Despite being one of the most common diseases that children face in today's world, asthma is still perplexing to many doctors and their patients. Asthma is complex in that it affects each person differently. Some doctors are quick to diagnose patients with asthma, while others hesitate. This is because there is no universally agreed upon method of diagnosis. To add to the confusion, patients each generally experience their symptoms differently and in different situations. For example, some patients only experience symptoms during certain activities, certain times of the day, some only certain times of the year, and some patients only experience symptoms during certain periods of their life. Unfortunately, this also means that not every person will be able to treat their asthma the same way.
Basic Tips for Controlling Asthma
There are still things that anyone with asthma can do to help reduce their symptoms. The first thing you should do if you believe you or a loved one may have asthma is talk to a doctor immediately. Just because asthma is common does not mean it is not a serious health concern. If asthma is severe enough, a doctor may prescribe medication. There are two major types of medication that a doctor may prescribe to treat asthma: maintenance medication and rescue medication. Maintenance medication is a slow-acting medication that should be taken routinely and long-term in order to prevent symptoms and asthma attacks. Asthma attacks are sudden fits of symptoms – coughing, wheezing, and chest tightness – which are due to the muscles in the lungs suddenly tightening and making it difficult for air to flow. If an asthma attack begins, it can be treated by using a rescue medication. These faster-acting medications work quickly to dilate the air passageways in the lungs, allowing more room for air to flow, and therefore helping to relieve the symptoms.
Lifestyle Changes for Asthmatics
Besides medication, a doctor may also suggest personalized changes in lifestyle to help maintain control over asthma symptoms, such as quitting smoking if you are a smoker. They may also suggest you lower your weight or make a plan to reduce stress. However, despite how complex and personalized asthma is, there are some lesser known tips that anyone with asthma can follow to help control their symptoms.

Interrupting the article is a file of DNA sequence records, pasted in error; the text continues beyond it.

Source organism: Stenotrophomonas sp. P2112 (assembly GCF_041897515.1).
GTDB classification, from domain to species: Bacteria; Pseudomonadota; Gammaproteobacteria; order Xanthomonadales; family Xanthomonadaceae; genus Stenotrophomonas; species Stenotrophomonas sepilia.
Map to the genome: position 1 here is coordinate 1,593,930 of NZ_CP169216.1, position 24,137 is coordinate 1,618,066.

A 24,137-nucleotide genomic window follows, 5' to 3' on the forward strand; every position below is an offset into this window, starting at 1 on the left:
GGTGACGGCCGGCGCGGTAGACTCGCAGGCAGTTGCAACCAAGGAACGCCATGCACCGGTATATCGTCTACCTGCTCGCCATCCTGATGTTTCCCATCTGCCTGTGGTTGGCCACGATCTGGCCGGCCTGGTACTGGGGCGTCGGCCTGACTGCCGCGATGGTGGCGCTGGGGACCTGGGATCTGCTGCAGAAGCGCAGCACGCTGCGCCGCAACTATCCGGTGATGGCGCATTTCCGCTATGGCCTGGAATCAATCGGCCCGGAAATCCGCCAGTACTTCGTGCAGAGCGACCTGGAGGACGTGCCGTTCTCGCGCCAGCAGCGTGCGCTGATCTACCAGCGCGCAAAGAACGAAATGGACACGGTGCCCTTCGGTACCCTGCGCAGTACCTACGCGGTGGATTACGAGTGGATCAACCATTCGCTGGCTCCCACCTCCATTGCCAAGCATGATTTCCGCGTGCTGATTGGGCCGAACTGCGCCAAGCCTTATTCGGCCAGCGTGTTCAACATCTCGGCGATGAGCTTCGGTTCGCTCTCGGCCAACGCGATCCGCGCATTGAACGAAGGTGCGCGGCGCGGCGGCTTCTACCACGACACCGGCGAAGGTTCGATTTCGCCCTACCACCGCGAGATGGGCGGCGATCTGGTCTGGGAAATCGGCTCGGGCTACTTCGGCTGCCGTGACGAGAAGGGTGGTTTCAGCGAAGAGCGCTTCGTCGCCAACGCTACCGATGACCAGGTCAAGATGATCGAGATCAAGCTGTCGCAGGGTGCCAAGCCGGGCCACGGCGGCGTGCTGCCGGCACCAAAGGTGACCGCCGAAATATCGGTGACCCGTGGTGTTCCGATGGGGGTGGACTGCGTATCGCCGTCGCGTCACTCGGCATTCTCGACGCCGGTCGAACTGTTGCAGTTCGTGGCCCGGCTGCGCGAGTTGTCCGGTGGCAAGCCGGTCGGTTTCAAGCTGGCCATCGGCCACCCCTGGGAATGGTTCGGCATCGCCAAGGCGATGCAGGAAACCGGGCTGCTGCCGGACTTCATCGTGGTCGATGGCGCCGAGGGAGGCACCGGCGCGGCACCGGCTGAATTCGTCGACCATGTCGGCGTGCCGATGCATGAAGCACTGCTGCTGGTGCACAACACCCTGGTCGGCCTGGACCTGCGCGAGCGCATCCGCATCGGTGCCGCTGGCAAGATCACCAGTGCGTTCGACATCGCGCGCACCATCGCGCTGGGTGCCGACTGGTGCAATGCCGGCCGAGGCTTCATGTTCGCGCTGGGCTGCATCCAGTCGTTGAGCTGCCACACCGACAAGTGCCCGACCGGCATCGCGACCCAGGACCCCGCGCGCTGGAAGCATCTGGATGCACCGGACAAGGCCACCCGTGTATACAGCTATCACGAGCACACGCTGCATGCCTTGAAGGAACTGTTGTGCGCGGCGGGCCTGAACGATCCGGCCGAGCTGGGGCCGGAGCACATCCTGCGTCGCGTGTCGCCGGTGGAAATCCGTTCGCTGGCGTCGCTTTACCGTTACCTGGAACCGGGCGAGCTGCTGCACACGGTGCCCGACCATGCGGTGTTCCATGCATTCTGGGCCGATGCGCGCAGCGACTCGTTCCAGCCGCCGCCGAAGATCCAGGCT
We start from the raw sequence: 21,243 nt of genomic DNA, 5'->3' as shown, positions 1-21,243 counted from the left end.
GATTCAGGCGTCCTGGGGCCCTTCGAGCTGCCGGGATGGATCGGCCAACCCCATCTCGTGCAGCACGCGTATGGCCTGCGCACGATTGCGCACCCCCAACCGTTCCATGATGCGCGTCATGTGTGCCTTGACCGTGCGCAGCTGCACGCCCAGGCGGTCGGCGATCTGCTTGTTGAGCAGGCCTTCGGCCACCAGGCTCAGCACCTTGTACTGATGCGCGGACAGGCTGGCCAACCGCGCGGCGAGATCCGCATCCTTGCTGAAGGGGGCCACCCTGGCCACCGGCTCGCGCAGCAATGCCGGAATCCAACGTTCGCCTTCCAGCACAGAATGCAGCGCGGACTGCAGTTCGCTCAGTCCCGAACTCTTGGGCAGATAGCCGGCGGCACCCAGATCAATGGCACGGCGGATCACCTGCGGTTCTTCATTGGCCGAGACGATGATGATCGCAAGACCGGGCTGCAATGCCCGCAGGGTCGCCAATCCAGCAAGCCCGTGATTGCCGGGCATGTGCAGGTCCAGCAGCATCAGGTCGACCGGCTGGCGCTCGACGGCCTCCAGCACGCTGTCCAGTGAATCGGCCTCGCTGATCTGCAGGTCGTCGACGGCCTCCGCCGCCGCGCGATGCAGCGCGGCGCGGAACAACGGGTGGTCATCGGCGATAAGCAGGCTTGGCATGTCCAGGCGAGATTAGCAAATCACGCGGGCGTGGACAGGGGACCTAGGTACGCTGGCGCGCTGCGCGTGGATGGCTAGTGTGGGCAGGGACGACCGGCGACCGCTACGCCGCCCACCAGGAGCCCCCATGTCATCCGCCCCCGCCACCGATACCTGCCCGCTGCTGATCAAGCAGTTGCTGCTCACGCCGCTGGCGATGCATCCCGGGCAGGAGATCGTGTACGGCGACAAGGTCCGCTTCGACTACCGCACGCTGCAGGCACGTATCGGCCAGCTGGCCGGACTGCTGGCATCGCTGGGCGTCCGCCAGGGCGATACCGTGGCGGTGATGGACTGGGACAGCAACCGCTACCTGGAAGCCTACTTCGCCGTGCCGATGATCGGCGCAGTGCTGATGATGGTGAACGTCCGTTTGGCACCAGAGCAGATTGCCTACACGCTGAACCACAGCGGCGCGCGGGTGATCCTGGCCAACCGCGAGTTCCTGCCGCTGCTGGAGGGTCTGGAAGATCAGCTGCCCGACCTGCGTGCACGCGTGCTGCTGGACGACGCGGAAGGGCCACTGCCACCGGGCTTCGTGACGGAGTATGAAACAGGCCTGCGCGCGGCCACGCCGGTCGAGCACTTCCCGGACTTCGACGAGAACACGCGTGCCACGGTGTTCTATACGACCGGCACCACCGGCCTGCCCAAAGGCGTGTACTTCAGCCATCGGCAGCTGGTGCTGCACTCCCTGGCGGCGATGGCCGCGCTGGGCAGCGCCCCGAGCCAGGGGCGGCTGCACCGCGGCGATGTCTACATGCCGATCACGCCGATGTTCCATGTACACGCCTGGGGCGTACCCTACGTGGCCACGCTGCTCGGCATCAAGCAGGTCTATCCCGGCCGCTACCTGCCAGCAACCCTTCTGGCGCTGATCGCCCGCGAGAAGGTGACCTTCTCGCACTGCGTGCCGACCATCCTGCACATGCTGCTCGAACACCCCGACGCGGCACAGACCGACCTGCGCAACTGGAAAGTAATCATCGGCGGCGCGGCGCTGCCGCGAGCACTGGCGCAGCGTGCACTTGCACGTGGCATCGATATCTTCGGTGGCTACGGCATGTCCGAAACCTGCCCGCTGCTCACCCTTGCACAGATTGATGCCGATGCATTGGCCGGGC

Lesser Known Tips for Controlling Asthma
1. Avoid exposure to allergens!
Asthma has been closely linked to allergies. Some doctors believe that allergies and asthma tend to go hand-in-hand. In fact, at least half of those with asthma also suffer from allergies and allergy-induced asthma symptoms. In many cases, exposure to allergens triggers asthma symptoms and can even trigger an asthma attack. To help avoid this, close your windows and use an air conditioner to cool your home in the summer, keep outside allergens and pet dander under control by regularly vacuuming and changing your linens, and avoid sources of pollen and dust.
2. Fight off mold.
Similarly to allergens, mold has a tendency to spark asthma symptoms and is sometimes responsible for asthma attacks. Check your home for mold that might be hiding, and take note of any potential areas where mold could grow. Mold thrives in cool, damp areas like your bathroom and your basement. You might also find mold in your attic, inside your walls, in your shed or garage, and on your carpets – hiding in plain sight! Unfortunately, mold is a living fungus that must be killed and removed properly, or it will likely just grow back.
3. Avoid smoke!
Okay, this is a pretty well-known tip for avoiding asthma symptoms, but many people think this only applies to cigarette smoke. The truth is that any kind of smoke that enters the lungs can irritate and damage the lungs' airways, causing inflammation, coughing, difficulty breathing, wheezing, and other asthma symptoms. Smoke inhalation is commonly responsible for severe asthma attacks, so steer clear of it to maintain control over your asthma.
4. TELL people about your asthma.
This little tip can go a long, long way into helping you keep control over your asthma symptoms and prevent asthma attacks. Think about it – if your friends, family, boss, and colleagues all know about your asthma, they are far less likely to do something that might jar your symptoms, like light up a cigarette while standing next to you. They may also be much more sensitive about engaging in behavior that might expose you to dust or other allergens. Heck, it might even help you get out of doing some unpleasant chores – but you did not hear that from us!
5. Take notes about your symptoms.
While this is not exactly the most exciting way to fend off asthma symptoms, keeping a simple record of where you were, what time of day it was, what was happening, and what environment you were in each time your symptoms occur can give you a much better picture of what triggers your symptoms. By having a good idea of what specifically causes your symptoms, you become much more well-equipped to understand how to avoid them.
Take Our Short Asthma Quiz
If you believe you or a loved one may have asthma, speak to your doctor.
1. Do you sometimes experience unexplained shortness of breath or the inability to 'catch' your breath?
2. Do you have an unexplained cough that has lasted longer than three weeks?
3. Do you wheeze or make an audible sound when you are breathing?
4. Do you cough or wheeze after or during exercise?
5. Does anyone in your immediate family have asthma or allergies?
If you said yes to any of these questions, tell your doctor.
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